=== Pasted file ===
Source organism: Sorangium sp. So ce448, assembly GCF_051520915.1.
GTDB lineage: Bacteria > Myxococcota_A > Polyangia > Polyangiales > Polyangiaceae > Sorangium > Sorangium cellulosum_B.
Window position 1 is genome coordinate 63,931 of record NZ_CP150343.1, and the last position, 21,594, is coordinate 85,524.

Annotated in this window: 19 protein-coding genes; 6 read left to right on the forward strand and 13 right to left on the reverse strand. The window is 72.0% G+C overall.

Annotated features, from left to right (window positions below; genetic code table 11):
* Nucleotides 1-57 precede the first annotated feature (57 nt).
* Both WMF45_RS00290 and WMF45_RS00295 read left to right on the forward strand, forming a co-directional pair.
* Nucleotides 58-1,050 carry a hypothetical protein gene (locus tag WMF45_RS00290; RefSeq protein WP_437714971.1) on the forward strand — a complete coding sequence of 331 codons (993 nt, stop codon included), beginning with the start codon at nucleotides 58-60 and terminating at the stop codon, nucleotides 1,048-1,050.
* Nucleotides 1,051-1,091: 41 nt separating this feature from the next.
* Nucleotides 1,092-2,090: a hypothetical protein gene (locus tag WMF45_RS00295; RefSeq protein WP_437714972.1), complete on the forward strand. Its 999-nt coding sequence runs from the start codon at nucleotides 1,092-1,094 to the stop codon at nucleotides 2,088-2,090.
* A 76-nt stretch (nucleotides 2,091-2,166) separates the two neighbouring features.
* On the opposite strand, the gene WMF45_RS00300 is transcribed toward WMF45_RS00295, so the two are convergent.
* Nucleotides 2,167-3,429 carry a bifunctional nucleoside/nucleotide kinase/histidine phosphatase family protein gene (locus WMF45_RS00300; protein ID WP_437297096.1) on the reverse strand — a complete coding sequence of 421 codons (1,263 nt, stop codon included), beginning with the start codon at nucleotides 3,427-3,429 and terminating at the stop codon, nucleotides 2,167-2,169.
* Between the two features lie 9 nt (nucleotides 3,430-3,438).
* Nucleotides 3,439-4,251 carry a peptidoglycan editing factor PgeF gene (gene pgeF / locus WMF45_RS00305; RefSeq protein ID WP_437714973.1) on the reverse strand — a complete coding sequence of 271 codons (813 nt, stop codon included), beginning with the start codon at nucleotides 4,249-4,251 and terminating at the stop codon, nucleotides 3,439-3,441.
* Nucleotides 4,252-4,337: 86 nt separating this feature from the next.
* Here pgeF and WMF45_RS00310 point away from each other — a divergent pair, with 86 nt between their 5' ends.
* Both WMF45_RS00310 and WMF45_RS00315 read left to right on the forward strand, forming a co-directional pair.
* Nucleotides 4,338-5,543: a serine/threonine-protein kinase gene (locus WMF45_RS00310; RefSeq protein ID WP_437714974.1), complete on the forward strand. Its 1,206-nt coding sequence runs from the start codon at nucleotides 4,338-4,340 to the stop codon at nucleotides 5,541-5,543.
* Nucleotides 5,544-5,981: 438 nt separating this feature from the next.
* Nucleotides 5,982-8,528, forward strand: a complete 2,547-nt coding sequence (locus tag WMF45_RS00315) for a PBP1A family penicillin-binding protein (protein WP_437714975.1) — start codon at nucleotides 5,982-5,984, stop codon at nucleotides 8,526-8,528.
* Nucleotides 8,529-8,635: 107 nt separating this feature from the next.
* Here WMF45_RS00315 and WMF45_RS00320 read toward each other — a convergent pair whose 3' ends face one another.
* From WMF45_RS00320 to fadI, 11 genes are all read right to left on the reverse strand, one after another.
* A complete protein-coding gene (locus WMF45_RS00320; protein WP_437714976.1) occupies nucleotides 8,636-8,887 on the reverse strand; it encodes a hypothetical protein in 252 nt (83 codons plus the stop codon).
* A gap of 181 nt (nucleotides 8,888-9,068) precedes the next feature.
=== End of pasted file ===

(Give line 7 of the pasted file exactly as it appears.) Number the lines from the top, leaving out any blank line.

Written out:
* Both WMF45_RS00290 and WMF45_RS00295 read left to right on the forward strand, forming a co-directional pair.